Leading is an essential part of planning. You need to show leadership skills to accomplish the goals that get people into this profession. On the other hand, you need to have the trust of others in the community. Otherwise, you may find yourself out on the street looking for your next planning position!

Planning as a profession seems a little shy about leading. The legacies of urban renewal and exclusionary zoning weigh heavy on our collective consciousnesses. Robert Moses was, for many years, the most effective planning leader in the country. What he did with that leadership, however, was largely destructive.

Jane Jacobs was also an effective leader in planning. However, much of her philosophy was on the concept that planners should just leave things be.

There are better models in our history, though, if you know where to look. Norman Krumholz, the Director of the Cleveland City Planning Commission in the 1970’s, advanced an equity planning agenda in that community through leadership skills. He did so despite changes in the Mayor’s office and, no doubt, the constant distractions we all face.

In my recent book “Leadership in Planning: How to Communicate Ideas and Effect Positive Change” (Routledge, 2021) I look at the nature of leading in the context of the planning profession. One aspect I explore is building relationships.

Leadership in Planning Book Cover

Gaining Traction

A key part of leading as a planner is getting support for your ideas from other influential members of your community. I suggest five steps to doing this well:

  1. Reach out: It takes time to build interpersonal relationships. Doing so may even involve opening up a little bit and adding a personal dimension.
  2. Explain your perspective: As you build relationships, periodically explain what you hope to get done.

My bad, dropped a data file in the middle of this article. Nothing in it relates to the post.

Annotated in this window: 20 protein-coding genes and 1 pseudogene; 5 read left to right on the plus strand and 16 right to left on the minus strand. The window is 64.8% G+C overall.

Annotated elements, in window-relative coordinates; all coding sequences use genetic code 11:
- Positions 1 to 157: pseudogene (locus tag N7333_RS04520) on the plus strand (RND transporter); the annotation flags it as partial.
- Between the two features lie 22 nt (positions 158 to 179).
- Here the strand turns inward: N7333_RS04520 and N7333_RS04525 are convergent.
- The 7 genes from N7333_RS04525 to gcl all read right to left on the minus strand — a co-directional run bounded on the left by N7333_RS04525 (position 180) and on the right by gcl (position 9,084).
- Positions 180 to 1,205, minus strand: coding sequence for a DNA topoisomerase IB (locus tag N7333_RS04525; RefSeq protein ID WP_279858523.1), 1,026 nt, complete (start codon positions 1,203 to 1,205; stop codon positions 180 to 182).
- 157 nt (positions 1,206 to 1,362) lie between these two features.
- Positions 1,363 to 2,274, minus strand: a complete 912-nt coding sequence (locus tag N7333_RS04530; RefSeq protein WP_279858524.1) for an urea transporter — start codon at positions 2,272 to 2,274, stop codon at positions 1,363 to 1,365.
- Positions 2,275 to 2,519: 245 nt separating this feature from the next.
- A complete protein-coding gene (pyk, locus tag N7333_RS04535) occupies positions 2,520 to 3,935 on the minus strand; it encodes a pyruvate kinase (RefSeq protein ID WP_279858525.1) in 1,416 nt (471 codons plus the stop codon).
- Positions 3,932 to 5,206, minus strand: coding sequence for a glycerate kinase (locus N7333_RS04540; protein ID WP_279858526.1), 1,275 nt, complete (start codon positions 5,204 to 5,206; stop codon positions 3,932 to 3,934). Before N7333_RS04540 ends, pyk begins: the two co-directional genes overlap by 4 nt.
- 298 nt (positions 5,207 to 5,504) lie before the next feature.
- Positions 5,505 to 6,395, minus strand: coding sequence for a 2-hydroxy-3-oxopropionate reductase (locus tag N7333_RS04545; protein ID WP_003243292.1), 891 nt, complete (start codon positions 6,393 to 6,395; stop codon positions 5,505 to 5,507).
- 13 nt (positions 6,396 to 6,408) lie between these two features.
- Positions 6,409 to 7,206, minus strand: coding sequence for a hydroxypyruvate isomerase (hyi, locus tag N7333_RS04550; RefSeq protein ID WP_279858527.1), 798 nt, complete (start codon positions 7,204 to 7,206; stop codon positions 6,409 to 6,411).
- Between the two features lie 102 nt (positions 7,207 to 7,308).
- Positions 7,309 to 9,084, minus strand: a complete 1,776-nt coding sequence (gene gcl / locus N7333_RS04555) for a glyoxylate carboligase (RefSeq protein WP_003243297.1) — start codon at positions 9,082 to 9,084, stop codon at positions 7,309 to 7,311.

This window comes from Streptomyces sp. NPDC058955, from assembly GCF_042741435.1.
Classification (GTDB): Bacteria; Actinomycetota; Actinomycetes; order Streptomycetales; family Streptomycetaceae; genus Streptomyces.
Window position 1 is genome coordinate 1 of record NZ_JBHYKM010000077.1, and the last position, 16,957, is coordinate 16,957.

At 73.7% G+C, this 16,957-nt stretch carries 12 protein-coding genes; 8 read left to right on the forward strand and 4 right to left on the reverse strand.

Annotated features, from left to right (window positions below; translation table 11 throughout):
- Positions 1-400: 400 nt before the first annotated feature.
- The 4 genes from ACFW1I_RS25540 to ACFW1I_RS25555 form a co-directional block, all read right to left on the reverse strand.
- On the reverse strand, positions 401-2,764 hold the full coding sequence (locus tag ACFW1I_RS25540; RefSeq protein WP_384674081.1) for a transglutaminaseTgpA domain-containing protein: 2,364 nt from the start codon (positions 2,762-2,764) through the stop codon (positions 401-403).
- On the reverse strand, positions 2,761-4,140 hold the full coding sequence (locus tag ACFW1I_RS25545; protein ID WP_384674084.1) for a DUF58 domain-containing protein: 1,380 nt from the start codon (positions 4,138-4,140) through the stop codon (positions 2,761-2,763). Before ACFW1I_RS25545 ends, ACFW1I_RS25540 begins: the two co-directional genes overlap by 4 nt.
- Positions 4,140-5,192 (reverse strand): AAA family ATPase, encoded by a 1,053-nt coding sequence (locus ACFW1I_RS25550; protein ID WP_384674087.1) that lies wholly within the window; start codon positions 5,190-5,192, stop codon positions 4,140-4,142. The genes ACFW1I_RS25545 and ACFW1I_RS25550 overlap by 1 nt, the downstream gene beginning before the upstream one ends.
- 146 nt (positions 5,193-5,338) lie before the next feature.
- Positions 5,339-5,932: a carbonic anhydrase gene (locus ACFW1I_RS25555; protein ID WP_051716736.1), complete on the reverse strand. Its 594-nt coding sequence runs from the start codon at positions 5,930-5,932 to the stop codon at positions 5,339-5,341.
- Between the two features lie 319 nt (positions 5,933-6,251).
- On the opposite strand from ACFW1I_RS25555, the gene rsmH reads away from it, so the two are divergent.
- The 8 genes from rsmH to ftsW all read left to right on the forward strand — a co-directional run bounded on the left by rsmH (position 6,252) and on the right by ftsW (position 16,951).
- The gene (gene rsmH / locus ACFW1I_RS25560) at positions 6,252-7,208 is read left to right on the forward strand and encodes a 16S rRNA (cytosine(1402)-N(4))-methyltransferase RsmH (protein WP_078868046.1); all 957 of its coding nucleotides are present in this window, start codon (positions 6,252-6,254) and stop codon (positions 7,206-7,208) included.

3. Acknowledge your differences: Many people will have different views of the world than you. Tell people that you may disagree on some issues, but you hope you can agree on certain common concepts. 
  4. Respect them: Respect stakeholders’ power. Tell them you are hoping to get them to use their influence to help on the efforts you have in common with them.
  5. Say their support matters: This almost goes without saying but explain why you want – maybe even need - their support to pull off your effort.

An extended excerpt of the book is available on the MIT School of Architecture & Planning’s Medium site at https://mitsap.medium.com/?p=599b2cebbb55

The book itself is available on Amazon as well as directly from Routledge, or, even better, order it at your local bookstore!

Written by:

Jeff Levine, AICP, Levine Planning Strategies

Jeff works to make better communities. After 25 years as a planner in local government in New England, including 15 years as a planning director, he now trains the next generation of planners as a faculty member in the Department of Urban Studies & Planning at the Massachusetts Institute of Technology. He also consults with public agencies and developers on urban planning and development issues.